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Michael Frye is a professional photographer specializing in landscapes and nature. He is the author or principal photographer of The Photographer’s Guide to YosemiteYosemite Meditations, Yosemite Meditations for Women, and Digital Landscape Photography: In the Footsteps of Ansel Adams and the Great Masters. He has also written three eBooks: Light & Land: Landscapes in the Digital Darkroom, Exposure for Outdoor Photography, and Landscapes in Lightroom 5: The Essential Step-by-Step Guide. Michael written numerous magazine articles on the art and technique of photography, and his images have been published in over thirty countries around the world. Michael has lived either in or near Yosemite National Park since 1983, currently residing just outside the park in Mariposa, California.

Stars Over Three Brothers

Thursday, August 14th, 2014

Stars and clouds over Three Brothers, Yosemite NP, CA, USA

Stars and clouds over Three Brothers, Tuesday evening; 20 seconds, f/2.8, 6400 ISO

Tuesday evening Claudia and I drove to Yosemite Valley. The moon was due to rise about 90 minutes after sunset, so I hoped to photograph the northern end of the Milky Way over Three Brothers, with the rising moon adding a bit of light to the peaks.

We got to the Valley well before sunset, but there were some interesting clouds, so we decided to head to Tunnel View, where we found the usual August assortment of tour buses and people taking selfies in front of the panorama. I photographed some interesting patterns of dappled sunlight and clouds, then, just at sunset, after the crowds had thinned, the sky turned pink and a beautiful array of tufted clouds drifted overhead (below).

We had a little picnic along the Merced River as we waited for the sky to get dark, then I started taking photos of Three Brothers. At first the clouds blocked most of the stars. But the sky gradually cleared, revealing more stars, and then, looking at the photos on my camera’s LCD screen, I could see the clouds taking on a pink hue, and a hint of light on Yosemite Point in the distance. This was the lunar equivalent of a predawn glow, with the moon still below the horizon, but already adding some light and color to the scene. My eyes couldn’t see the color, but the camera could (right).

Later, as the moon rose for real, the clouds and peaks turned gold, just as they would at sunrise. Again, it was too dark for the cones in my retinas to pick up the color, but the camera recorded it perfectly. And some of the cloud formations were spectacular, fanning out in big V shapes above Three Brothers (below).

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Smoky Beauty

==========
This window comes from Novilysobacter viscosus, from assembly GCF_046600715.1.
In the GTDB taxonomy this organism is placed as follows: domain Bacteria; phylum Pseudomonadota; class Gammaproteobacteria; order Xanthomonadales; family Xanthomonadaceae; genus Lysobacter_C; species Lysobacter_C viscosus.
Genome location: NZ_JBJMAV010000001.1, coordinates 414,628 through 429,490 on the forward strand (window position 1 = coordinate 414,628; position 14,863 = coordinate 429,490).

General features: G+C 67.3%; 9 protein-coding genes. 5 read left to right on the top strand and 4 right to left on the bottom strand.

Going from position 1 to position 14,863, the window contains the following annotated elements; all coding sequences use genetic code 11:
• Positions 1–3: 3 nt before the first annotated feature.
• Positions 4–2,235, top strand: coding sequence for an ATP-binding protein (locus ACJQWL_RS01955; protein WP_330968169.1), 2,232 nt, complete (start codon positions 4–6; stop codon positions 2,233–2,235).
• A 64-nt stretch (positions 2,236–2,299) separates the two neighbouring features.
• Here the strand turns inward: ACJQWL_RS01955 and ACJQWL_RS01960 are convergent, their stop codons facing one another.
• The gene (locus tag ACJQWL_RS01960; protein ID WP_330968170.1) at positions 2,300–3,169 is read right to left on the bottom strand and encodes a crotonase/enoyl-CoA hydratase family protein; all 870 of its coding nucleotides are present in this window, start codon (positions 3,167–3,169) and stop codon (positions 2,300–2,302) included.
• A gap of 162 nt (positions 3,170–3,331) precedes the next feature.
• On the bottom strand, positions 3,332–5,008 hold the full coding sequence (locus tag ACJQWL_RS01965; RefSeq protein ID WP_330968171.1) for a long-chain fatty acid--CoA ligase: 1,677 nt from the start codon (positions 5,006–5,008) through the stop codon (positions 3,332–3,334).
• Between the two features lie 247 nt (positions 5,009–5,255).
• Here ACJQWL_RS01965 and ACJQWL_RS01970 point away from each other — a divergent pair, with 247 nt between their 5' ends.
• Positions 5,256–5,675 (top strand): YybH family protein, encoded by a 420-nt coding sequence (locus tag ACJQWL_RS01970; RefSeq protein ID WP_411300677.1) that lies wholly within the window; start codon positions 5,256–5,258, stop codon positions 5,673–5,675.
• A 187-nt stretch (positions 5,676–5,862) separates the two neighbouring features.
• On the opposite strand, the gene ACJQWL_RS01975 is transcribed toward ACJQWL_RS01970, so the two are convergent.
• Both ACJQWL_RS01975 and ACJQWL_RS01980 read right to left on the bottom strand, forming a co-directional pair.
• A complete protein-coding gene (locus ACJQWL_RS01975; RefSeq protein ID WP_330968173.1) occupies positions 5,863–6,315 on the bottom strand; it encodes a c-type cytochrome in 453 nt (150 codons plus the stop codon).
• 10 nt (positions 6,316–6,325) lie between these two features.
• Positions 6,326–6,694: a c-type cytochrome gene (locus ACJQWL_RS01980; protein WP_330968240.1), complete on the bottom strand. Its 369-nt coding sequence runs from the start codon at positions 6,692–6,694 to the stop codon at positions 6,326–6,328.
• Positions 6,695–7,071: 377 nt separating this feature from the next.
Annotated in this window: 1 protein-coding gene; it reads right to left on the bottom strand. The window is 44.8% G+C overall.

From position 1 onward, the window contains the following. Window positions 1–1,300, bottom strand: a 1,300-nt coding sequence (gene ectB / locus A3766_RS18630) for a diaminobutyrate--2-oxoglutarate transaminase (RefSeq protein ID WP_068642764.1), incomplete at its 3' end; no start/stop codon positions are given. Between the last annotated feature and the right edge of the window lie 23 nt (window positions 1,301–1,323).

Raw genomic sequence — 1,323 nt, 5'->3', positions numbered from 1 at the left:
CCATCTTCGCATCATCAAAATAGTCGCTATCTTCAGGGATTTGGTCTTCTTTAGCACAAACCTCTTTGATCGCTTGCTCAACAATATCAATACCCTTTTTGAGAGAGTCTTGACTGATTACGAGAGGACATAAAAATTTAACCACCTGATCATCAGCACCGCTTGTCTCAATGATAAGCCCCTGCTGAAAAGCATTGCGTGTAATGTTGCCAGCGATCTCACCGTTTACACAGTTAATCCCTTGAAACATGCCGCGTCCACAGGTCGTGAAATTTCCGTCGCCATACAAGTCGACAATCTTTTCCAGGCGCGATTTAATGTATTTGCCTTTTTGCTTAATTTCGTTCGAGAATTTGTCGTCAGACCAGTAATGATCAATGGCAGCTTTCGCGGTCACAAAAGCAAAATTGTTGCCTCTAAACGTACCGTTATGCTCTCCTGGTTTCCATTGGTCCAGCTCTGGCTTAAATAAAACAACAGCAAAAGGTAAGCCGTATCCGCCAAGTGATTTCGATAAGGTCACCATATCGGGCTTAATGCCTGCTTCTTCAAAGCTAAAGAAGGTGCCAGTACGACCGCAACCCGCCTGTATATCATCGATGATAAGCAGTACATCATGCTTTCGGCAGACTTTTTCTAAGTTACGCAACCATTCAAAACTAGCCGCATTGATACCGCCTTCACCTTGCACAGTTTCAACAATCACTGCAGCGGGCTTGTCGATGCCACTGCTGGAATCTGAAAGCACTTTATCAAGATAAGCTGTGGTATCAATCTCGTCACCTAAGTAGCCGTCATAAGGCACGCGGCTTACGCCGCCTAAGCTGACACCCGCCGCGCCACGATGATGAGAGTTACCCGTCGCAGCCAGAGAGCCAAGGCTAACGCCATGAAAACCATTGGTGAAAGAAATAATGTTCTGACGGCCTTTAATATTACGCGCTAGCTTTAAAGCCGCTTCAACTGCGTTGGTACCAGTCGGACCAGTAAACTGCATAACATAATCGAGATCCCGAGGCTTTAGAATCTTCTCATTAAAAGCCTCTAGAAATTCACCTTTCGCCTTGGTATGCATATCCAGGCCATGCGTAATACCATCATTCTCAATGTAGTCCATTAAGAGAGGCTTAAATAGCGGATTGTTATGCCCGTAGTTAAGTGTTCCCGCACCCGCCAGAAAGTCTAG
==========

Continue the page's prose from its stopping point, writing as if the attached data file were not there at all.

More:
Wednesday, July 30th, 2014

Sun rising through smoke from the El Portal Fire, 7/28/14, Yosemite NP, CA, USA

Sun rising through smoke from Tunnel View, 7/28/14, Yosemite NP, CA, USA

Early Monday morning I drove up to Yosemite Valley, hoping that smoke from the El Portal and Dark Hole fires might create some interesting atmospheric effects. Yes, I went looking for smoke, something that photographers usually avoid. But smoke can impart a wonderful, ethereal quality to photographs – like fog, but with more color.

At Tunnel View the smoke was thick enough to give the scene a misty, painterly look, but not so thick that you couldn’t see anything. Eventually the orange ball of the sun appeared through the smoke, accompanied by a patterned cloud formation (above). Later, along the Merced River, the smoke lent a similar painterly mood to scenes of El Capitan and Three Brothers (below). And much later, near sunset, the sun turned into an orange ball again as it sunk into the smoke to the west (below).

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Spring in Yosemite

Sunday, April 27th, 2014
Three Brothers after a spring snowstorm, Saturday morning

Three Brothers after a spring snowstorm, Saturday morning


We had great conditions during my Yosemite workshop for The Ansel Adams Gallery this past week. The dogwoods were blooming, there were lots of fresh, green leaves everywhere, and we had some interesting weather. It rained all day Friday, but Saturday morning we found clearing skies and an inch of new snow. This photograph of Three Brothers was made as the sun hit the rock faces and generated copious quantities of mist; you’ll find a couple of other images from the week below.

The dogwoods are still in good shape, and should be photogenic for at least another week or so. And the dogwoods at higher elevations (along highways 41 and 120, and in the Tuolumne Grove of giant sequoias) are just getting started, and should last for two to three weeks.

I’m off to North and South Carolina tomorrow, and I’m looking forward to photographing eastern dogwoods, waterfalls, and whatever else we find!

— Michael Frye